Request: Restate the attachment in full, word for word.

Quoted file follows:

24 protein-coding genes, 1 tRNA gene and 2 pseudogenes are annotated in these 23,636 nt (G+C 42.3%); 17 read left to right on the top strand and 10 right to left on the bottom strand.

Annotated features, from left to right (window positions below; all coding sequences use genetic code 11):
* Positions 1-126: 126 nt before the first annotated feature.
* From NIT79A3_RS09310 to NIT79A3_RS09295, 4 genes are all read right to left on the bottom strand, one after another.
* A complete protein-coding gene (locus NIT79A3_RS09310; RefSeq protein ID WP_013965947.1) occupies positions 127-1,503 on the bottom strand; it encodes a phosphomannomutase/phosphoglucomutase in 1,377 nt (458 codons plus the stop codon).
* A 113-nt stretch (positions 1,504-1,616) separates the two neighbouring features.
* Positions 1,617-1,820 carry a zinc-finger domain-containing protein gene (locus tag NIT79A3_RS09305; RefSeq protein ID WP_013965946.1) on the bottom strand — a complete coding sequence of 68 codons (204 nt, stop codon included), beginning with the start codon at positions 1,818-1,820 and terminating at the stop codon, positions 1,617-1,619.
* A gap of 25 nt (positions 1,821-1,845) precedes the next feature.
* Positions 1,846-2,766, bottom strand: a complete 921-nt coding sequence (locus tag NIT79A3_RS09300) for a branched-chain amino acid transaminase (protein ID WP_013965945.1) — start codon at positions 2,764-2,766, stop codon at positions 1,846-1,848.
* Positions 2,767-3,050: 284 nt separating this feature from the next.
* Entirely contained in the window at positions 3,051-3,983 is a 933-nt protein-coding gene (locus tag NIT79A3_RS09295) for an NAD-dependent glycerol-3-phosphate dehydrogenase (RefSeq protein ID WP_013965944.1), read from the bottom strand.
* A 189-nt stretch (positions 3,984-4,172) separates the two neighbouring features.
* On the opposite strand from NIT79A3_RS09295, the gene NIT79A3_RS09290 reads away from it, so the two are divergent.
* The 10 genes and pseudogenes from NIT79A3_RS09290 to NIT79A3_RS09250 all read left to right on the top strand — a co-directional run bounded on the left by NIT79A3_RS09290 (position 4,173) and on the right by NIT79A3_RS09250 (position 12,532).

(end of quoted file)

24 protein-coding genes, 1 tRNA gene and 2 pseudogenes are annotated in these 23,636 nt (G+C 42.3%); 17 read left to right on the top strand and 10 right to left on the bottom strand.

Annotated features, from left to right (window positions below; all coding sequences use genetic code 11):
* Positions 1-126: 126 nt before the first annotated feature.
* From NIT79A3_RS09310 to NIT79A3_RS09295, 4 genes are all read right to left on the bottom strand, one after another.
* A complete protein-coding gene (locus NIT79A3_RS09310; RefSeq protein ID WP_013965947.1) occupies positions 127-1,503 on the bottom strand; it encodes a phosphomannomutase/phosphoglucomutase in 1,377 nt (458 codons plus the stop codon).
* A 113-nt stretch (positions 1,504-1,616) separates the two neighbouring features.
* Positions 1,617-1,820 carry a zinc-finger domain-containing protein gene (locus tag NIT79A3_RS09305; RefSeq protein ID WP_013965946.1) on the bottom strand — a complete coding sequence of 68 codons (204 nt, stop codon included), beginning with the start codon at positions 1,818-1,820 and terminating at the stop codon, positions 1,617-1,619.
* A gap of 25 nt (positions 1,821-1,845) precedes the next feature.
* Positions 1,846-2,766, bottom strand: a complete 921-nt coding sequence (locus tag NIT79A3_RS09300) for a branched-chain amino acid transaminase (protein ID WP_013965945.1) — start codon at positions 2,764-2,766, stop codon at positions 1,846-1,848.
* Positions 2,767-3,050: 284 nt separating this feature from the next.
* Entirely contained in the window at positions 3,051-3,983 is a 933-nt protein-coding gene (locus tag NIT79A3_RS09295) for an NAD-dependent glycerol-3-phosphate dehydrogenase (RefSeq protein ID WP_013965944.1), read from the bottom strand.
* A 189-nt stretch (positions 3,984-4,172) separates the two neighbouring features.
* On the opposite strand from NIT79A3_RS09295, the gene NIT79A3_RS09290 reads away from it, so the two are divergent.
* The 10 genes and pseudogenes from NIT79A3_RS09290 to NIT79A3_RS09250 all read left to right on the top strand — a co-directional run bounded on the left by NIT79A3_RS09290 (position 4,173) and on the right by NIT79A3_RS09250 (position 12,532).